Well, it seems that Reebok has ended its “Run Easy” campaign in the Boston area. The signs are mostly gone. And, unfortunately, my beautiful handiwork on the ad by South Station is no longer visible to the public. The sign has been replaced by the following iPod ad:


Well, at least the comma is still there. You have to turn at an angle in order to see it.


I don’t know how this makes me feel. I’m kind of sad that I don’t get to see my work on an almost daily basis anymore. But I feel the slightest hint of smugness deep inside, thinking that I helped Reebok’s advertising campaign fail. (Did it fail? I have no idea. I hope so.)

Oh, well. All this means is that I have to do some more grammar vandalism! This weekend, I’m going with my friends to Washington, D.C. It’s the whole Brood — my two best friends from high school and myself — visiting our other best friend, who lives there now.

I can’t wait to see the grammatical errors that await me in our nation’s capital!

The Moment I Became a Grammar Vandal

This is the sign that infuriated me.

RUN EASY BOSTON.

RUN EASY BOSTON?!

Sheesh.

I already spoke about this at length in the previous post, not to mention in my original blog, katesadventures.com, so I won’t rattle on and on about this.

The adhesive comma came from Lynne Truss’s book Eats, Shoots and Leaves. To be honest, I started the book and don’t really have much of a desire to finish it. I’ll elaborate on the book in a later entry.

It just blew my mind that this sign ended up in public. Aren’t there editors that work for Reebok, or Reebok’s advertising company?!

Most people know that when directing a statement at someone, the comma separates the name from the rest of the sentence.

Examples:

Those are my urine-stained pants, Floyd, and I do hope you return them soon.

Really, Mathilda, do you find it necessary to be a cold-hearted sycophant every day of the week, or just the days that you see me?

I’ll see you in hell, just as I do each day between the hours of 9:00 AM and 5:00 PM, Joe.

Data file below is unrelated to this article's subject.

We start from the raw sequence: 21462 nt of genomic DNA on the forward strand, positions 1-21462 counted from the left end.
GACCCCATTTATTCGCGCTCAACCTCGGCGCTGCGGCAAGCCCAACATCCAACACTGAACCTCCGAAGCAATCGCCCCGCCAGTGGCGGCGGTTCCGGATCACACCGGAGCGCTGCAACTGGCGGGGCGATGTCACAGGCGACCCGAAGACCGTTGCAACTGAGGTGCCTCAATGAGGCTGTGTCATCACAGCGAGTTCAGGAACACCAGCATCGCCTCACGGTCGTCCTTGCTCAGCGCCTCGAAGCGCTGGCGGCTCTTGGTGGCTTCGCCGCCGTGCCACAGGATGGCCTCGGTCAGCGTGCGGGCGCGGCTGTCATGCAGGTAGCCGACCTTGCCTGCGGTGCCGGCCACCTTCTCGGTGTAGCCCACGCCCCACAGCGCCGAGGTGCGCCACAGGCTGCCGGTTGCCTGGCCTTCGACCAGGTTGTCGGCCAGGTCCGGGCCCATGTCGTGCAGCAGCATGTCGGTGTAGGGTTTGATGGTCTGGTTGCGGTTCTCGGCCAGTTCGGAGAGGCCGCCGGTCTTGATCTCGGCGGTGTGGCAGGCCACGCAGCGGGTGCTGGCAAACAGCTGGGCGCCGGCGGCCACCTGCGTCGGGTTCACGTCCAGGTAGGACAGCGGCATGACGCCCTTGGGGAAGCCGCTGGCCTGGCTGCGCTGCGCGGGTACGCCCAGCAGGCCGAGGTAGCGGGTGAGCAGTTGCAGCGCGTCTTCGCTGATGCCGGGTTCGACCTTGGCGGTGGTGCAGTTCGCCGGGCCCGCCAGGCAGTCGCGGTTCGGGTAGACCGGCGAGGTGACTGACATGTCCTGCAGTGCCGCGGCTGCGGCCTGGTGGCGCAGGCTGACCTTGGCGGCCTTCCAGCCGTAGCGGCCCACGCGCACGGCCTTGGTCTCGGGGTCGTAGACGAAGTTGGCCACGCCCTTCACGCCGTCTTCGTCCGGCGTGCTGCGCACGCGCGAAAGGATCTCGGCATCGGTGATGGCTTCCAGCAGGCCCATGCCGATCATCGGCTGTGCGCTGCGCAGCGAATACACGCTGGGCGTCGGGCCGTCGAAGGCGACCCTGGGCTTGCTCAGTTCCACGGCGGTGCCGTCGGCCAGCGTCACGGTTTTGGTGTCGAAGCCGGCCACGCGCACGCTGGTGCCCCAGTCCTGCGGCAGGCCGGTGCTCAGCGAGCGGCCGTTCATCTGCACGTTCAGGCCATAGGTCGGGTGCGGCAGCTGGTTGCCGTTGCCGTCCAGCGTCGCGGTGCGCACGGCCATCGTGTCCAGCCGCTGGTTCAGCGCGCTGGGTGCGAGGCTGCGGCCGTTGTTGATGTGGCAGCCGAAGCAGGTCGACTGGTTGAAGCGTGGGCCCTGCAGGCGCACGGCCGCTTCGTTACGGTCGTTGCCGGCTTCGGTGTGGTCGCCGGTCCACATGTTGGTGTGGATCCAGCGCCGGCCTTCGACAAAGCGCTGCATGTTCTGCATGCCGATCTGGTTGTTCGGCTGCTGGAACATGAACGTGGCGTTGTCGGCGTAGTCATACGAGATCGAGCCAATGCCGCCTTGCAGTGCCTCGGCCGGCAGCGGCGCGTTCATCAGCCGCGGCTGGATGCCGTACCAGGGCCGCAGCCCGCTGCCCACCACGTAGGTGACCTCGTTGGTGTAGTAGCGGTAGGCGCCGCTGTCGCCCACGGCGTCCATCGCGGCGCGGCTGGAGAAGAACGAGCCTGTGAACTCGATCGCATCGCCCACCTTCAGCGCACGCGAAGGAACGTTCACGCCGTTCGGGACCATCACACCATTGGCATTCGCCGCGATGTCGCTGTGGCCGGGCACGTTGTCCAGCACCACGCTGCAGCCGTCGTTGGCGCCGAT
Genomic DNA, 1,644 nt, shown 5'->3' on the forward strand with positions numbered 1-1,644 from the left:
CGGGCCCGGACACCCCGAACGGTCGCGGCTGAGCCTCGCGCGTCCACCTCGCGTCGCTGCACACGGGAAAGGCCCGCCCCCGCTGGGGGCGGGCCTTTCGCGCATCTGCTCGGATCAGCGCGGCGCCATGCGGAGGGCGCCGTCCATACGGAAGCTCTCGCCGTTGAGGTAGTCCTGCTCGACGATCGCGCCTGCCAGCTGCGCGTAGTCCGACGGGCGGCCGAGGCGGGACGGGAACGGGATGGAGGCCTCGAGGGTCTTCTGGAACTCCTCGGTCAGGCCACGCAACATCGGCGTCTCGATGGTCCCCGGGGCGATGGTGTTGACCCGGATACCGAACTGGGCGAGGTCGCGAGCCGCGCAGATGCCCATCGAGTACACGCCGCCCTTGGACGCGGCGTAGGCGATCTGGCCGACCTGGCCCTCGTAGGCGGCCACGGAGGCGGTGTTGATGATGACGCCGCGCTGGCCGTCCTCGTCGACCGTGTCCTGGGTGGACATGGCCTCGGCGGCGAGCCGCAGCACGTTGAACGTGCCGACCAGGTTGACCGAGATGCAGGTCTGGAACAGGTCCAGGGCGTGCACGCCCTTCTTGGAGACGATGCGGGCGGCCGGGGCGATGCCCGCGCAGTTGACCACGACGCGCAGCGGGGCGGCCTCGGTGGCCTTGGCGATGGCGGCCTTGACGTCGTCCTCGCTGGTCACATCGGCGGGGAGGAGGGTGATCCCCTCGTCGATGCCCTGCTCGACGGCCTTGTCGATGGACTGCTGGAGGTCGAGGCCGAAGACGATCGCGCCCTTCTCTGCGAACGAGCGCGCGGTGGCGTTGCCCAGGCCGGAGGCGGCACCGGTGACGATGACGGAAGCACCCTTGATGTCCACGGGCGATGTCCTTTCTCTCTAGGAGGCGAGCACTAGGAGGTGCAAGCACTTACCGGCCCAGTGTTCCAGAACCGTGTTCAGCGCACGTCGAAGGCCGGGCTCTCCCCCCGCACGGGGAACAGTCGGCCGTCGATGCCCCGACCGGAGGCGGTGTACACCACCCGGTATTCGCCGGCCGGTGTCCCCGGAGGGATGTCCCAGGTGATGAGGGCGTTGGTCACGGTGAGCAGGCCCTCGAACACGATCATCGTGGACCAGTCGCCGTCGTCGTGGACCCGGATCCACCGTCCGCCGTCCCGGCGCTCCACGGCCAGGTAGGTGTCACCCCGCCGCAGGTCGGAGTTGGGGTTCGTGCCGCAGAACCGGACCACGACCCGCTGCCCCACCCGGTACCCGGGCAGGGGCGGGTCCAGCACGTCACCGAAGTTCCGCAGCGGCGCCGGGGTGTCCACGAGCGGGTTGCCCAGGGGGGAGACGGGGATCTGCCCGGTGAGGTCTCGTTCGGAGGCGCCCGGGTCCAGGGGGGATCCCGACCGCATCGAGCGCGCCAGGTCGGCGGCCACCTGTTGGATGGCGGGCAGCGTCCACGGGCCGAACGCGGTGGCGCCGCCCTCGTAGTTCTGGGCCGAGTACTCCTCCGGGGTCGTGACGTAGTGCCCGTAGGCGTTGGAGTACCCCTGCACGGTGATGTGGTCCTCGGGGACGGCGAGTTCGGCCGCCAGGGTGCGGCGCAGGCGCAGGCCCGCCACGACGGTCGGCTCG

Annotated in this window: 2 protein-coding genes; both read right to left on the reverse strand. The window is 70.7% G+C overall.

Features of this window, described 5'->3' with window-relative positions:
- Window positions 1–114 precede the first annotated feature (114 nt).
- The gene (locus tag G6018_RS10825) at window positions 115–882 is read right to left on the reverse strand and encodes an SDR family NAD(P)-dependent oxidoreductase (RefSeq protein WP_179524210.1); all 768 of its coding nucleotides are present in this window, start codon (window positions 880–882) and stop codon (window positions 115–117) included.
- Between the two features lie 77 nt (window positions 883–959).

The comma, you see, is necessary. You make the pause in your speech, and that is why you add a comma.

The fact that this error made the final cut in Reebok’s advertising is beyond egregious. Because of it, I believe that I need to write a letter to Reebok, and possibly also to Reebok’s ad agency, letting them know just how much this error chills my bones.

I know that I’m not alone. The entry on katesadventures.com caused so much of a stir, I know there are thousands who feel the same way.

So, Reebok, what do you have to say about this?

The Moment I Became a Grammar Vandal

This is the sign that infuriated me.

RUN EASY BOSTON.

RUN EASY BOSTON?!

Sheesh.

I already spoke about this at length in the previous post, not to mention in my original blog, katesadventures.com, so I won’t rattle on and on about this.

The adhesive comma came from Lynne Truss’s book Eats, Shoots and Leaves. To be honest, I started the book and don’t really have much of a desire to finish it. I’ll elaborate on the book in a later entry.

It just blew my mind that this sign ended up in public. Aren’t there editors that work for Reebok, or Reebok’s advertising company?!

Most people know that when directing a statement at someone, the comma separates the name from the rest of the sentence.

Examples:

Those are my urine-stained pants, Floyd, and I do hope you return them soon.

Really, Mathilda, do you find it necessary to be a cold-hearted sycophant every day of the week, or just the days that you see me?

I’ll see you in hell, just as I do each day between the hours of 9:00 AM and 5:00 PM, Joe.

The comma, you see, is necessary. You make the pause in your speech, and that is why you add a comma.

The fact that this error made the final cut in Reebok’s advertising is beyond egregious. Because of it, I believe that I need to write a letter to Reebok, and possibly also to Reebok’s ad agency, letting them know just how much this error chills my bones.

I know that I’m not alone. The entry on katesadventures.com caused so much of a stir, I know there are thousands who feel the same way.

So, Reebok, what do you have to say about this?